In the spring of 1961 I was returned to my father from HartleyBay. I remember neither the circumstances of leaving nor the circumstances of arriving, but I remember that for some reason the journey was placed in the charge of a social worker. She was the first representative of that species of person—social worker—that I remember meeting, although I suppose I must have met one or two of them when I was briefly placed in a foster home in 1957. In fact, I remember almost nothing of that journey in 1961 except was its purpose was: to reunite me with my father.
What I chiefly recall is the evening of our arrival in Prince Rupert. Before my father claimed me, I stayed one night in some hotel or other with the social worker. I vaguely recall an old-fashioned room with radiator heating. The social worker—to polish me up a little for the handover, or perhaps because I needed it—decided to give me a bath.
The social worker was a White woman, who were scarce if not entirely absent from my domestic existence, especially most recently in Hartley Bay, which was, after all, an isolated Indian reserve. Perhaps because close encounters with someone of her social group were so rare in my experience, the bath the social worker poured for me that evening also planted in my brain my first racial, cultural stereotype. When I put my feet in, the water was on the steamy edge of tolerable, but somehow I didn’t feel I had the option to protest or hesitate. Not having any basis of comparison, I assumed my experience was deliberate on her part and also the expression of a larger truth: White ladies liked their bathwater too hot.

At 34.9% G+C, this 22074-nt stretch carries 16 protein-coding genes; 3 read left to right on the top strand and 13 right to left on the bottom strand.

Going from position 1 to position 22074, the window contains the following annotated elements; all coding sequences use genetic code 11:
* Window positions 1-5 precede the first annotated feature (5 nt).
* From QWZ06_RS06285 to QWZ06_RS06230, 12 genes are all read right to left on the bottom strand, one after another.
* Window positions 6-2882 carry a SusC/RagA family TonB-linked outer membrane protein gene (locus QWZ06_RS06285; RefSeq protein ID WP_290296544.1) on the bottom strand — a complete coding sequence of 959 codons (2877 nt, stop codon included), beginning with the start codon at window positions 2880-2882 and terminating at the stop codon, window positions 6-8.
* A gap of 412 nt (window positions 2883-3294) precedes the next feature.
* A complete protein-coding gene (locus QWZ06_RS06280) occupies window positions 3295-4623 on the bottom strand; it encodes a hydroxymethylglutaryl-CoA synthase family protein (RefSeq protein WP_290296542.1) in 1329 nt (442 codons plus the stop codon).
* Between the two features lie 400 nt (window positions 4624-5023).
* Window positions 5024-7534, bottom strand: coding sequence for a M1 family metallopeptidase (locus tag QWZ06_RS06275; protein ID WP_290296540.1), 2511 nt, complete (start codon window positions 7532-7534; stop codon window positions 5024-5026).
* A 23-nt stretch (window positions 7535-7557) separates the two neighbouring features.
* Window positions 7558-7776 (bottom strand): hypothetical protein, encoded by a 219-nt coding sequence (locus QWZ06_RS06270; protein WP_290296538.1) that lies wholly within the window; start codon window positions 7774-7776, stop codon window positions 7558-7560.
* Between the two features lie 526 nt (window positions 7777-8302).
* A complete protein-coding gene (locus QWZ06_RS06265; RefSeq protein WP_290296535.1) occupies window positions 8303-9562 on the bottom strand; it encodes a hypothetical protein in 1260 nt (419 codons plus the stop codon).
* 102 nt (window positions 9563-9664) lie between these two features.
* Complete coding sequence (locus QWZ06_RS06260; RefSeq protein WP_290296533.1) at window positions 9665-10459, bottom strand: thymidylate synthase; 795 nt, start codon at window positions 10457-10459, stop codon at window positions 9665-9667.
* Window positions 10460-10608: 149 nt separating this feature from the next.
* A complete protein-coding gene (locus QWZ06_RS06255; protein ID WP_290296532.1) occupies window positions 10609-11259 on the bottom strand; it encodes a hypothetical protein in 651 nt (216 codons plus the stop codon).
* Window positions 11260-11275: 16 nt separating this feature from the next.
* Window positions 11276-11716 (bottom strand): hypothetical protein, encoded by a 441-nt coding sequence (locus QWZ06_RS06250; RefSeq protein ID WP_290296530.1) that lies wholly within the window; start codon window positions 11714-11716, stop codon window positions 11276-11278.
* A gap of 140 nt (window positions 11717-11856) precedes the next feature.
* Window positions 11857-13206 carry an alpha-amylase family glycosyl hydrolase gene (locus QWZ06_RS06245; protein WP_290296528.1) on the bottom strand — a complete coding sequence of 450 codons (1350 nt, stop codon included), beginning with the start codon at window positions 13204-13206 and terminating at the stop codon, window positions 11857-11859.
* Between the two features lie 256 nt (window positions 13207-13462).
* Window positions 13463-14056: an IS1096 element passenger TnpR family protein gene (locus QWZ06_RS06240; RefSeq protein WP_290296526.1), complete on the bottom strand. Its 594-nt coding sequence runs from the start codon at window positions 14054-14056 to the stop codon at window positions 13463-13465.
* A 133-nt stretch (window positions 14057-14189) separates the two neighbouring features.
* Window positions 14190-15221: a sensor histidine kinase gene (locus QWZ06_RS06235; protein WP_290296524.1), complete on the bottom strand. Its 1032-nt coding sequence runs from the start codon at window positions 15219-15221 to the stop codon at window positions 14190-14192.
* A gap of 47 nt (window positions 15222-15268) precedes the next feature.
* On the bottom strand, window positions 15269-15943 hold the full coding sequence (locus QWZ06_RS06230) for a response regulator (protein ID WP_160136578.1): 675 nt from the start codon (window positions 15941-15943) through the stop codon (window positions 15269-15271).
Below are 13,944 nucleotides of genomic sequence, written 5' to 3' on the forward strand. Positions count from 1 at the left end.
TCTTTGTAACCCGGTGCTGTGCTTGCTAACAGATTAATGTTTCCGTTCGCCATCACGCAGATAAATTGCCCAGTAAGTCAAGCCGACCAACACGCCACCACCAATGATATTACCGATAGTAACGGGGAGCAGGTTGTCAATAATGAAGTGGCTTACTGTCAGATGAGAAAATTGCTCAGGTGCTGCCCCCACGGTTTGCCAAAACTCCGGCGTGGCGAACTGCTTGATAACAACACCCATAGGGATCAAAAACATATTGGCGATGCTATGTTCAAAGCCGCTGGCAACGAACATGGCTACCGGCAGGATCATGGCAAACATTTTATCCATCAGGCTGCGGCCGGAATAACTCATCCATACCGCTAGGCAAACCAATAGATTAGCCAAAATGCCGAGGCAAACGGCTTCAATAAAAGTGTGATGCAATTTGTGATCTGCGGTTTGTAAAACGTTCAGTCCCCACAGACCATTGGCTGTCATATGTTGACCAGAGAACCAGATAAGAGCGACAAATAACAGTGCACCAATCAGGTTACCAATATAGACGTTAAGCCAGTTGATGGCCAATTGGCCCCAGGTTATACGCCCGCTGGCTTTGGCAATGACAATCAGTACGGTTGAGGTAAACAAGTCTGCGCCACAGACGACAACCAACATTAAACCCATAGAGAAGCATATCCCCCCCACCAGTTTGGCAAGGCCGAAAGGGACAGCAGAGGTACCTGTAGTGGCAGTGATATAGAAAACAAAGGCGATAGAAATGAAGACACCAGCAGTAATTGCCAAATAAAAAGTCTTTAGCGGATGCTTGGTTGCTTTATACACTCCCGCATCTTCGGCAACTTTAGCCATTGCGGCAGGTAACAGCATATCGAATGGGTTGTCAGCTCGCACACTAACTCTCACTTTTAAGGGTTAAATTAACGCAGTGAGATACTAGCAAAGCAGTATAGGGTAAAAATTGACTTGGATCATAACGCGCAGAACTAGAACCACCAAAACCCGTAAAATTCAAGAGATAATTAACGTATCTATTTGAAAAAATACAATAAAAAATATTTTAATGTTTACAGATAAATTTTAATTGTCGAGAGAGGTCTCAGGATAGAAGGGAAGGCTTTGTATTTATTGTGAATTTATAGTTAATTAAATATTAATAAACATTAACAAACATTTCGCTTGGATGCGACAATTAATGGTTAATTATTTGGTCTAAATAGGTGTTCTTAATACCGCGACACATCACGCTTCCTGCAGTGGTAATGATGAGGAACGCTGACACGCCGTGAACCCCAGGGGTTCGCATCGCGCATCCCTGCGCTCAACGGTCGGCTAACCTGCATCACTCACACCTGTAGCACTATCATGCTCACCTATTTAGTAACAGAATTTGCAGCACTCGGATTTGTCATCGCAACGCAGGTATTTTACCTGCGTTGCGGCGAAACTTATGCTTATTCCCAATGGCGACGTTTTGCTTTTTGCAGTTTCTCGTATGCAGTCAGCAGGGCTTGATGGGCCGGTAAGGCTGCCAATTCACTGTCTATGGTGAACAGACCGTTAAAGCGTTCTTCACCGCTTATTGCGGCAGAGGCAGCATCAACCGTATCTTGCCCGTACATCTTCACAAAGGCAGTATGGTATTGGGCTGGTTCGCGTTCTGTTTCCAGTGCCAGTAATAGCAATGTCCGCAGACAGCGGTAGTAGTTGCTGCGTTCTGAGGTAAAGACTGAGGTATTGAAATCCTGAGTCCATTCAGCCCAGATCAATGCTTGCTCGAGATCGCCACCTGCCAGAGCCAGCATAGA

Of course, I eventually married a White woman and we had a daughter, Haisla, together. I told her once about the impression I had formed so long before.
“Oh, that’s probably true,” she said. “White woman do like their bathwater too hot.”
I don’t suppose it was the worst racial stereotype anybody ever formulated.
And the journey was significant beyond a bath and an amusing anecdote. I didn’t know it then, of course, but my life had reached one type of ending: my stay in HartleyBay was to be the last time my father ever voluntarily gave me up. Other things were to separate us, but never again would it be my father’s choice.
Like that other journey I took with my grandmother in 1956 with its much grimmer aftermath, if I had known the significance of the journey then, perhaps I would have paid attention to more than the bath at the end of it. But life doesn’t provide you with chapter markers.
And anyway my childhood odyssey wasn’t over, not yet. I was 10, almost 11 years old. What had happened between 1956 and 1961 already had begun to affect who I was, not positively. My personality had begun to be woofed and warped by the constant motion, by the unpredictable changes, by the very number of homes and places I had stayed in.
As we shall see.
And there was better, and worse, and different yet to come, which would affect me further in many of the same ways. Effects that never really went away.
But one thing, my father’s hand in all of that, it at least was finally over.